The spectacular bloom of goldenrods and asters fades as plants age to drooping stalks and earth tones.Cool nights give rise to morning dew…. and wet feet. The once daily encounters with cold blooded creatures – bugs, snakes, toads and the like – gradually disappear. Birds and mammals take center stage, competing for nature’s bounty as they instinctively prepare for winter.
Nutritious acorns and other “hard mast” are wildlife magnets and a critical food source for winter health and survival.
Wild turkey hen and her young foraging for seeds and bugs in a hay field.
Antlers free of velvet and polished, this mature whitetail will soon reach his peak weight and be ready for the physical challenges of the rut, the hunting seasons … and winter
Fungi thrive in the warm, wet weather of September. Fruiting bodies are everywhere, appearing quickly and unpredictably in the moist, organic habitats of woodlands.
A major goal of this blog is to provide personal images and text that encompass a wide array of environmental subjects. Deer and foxes are in my radar now, as are the increasingly rich landscapes of autumn. I’m ending the series on fungi with no specific theme, other than beauty. The images cover several of the major taxonomic groups of fungi, including the shelf/bracket, teeth, puffball and cup fungi. These are all late summer – early fall photos taken in Central New York, and are among my favorites.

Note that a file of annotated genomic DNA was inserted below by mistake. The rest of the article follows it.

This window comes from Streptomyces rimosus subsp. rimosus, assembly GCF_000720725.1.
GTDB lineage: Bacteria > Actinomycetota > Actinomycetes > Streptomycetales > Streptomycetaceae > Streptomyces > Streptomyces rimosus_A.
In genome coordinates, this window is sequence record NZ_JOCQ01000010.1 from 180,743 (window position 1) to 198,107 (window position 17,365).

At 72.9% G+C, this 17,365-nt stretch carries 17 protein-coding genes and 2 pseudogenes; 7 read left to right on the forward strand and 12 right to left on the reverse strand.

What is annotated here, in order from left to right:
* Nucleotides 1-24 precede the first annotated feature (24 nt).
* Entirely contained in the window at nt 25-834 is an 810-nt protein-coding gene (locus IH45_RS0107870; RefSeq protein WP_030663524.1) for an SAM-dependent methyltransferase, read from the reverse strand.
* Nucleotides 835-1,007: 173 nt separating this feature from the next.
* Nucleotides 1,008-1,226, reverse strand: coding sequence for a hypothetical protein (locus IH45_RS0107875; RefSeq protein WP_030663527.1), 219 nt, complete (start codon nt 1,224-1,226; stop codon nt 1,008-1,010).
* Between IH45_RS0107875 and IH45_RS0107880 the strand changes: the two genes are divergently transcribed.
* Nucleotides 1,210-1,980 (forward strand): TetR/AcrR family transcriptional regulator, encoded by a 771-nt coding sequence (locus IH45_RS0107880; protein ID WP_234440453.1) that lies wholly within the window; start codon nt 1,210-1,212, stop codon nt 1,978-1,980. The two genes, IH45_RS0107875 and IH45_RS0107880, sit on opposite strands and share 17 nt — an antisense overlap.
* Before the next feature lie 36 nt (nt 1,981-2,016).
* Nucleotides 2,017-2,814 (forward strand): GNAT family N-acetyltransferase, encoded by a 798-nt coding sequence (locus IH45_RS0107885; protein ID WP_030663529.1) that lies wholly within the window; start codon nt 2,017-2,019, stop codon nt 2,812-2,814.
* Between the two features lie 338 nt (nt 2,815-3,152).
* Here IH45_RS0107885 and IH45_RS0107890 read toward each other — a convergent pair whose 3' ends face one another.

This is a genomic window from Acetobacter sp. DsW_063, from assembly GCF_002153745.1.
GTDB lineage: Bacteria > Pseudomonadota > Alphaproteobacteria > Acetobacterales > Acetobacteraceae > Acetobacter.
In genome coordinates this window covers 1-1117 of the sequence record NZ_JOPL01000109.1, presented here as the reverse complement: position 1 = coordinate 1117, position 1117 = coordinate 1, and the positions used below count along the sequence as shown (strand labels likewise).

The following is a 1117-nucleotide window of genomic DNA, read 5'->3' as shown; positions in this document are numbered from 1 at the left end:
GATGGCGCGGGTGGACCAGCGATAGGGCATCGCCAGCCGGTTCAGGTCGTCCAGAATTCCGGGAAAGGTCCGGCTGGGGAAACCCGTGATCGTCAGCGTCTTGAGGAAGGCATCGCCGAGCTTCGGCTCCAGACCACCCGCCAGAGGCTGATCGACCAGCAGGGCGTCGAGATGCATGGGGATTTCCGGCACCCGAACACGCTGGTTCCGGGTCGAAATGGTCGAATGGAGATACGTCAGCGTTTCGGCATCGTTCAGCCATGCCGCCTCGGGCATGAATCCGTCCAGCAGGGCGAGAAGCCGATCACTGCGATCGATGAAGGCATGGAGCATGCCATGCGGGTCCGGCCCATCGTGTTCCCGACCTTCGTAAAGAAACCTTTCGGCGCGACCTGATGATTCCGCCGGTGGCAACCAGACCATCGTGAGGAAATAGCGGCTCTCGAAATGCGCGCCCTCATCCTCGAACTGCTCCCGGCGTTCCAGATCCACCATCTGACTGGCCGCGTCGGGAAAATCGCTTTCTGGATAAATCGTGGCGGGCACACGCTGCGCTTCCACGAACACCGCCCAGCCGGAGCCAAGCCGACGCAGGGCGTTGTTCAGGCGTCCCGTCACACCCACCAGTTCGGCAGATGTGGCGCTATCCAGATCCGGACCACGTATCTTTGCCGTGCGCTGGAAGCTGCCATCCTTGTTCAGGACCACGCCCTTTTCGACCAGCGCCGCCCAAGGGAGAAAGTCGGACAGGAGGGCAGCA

Hericium, in the teeth fungi group; Lion’s Mane (unofficially, I call it the icicle fungus!)
A Varnish Shelf Fungus on a rotting log (hemlock I believe)
Unidentified mushroom or bolete
Shelf/bracket fungus on a rotting log
Yellow Fairy Cups. This tiny cup fungus has colonized the end of a 15-year-old, 12-inch diameter log (aspen).
I was invited to join a hiking group for a day on the Finger Lakes Trail in Central New York and promised to post some trip highlights. I’m not a regular distance hiker so, with a 5-hour hike ahead of me, I decided to travel light. I regretted that decision about 5 minutes into the adventure. There was a photo opportunity at every bend in the trail, but the forecast for a bright, clear day was dead wrong. It was overcast and misty and I really regretted not having my good macro and a real tripod in my pack.
Red Eft, land form of the Red-spotted Newt
The group, including the Outdoor Recreation Club from Morrisville State College and the Bullthistle Hiking Club, was interested in all things natural, but the theme of the hike was the overwhelming variety and abundance of fruiting bodies!
Coral Fungus (Crown-tipped)
Coral Fungus (Orange Spindle)
Coral Fungus (Crested)
I’ll finish the post with this image because it was new to me, the color is quite unusual, and — the common name begs to be published!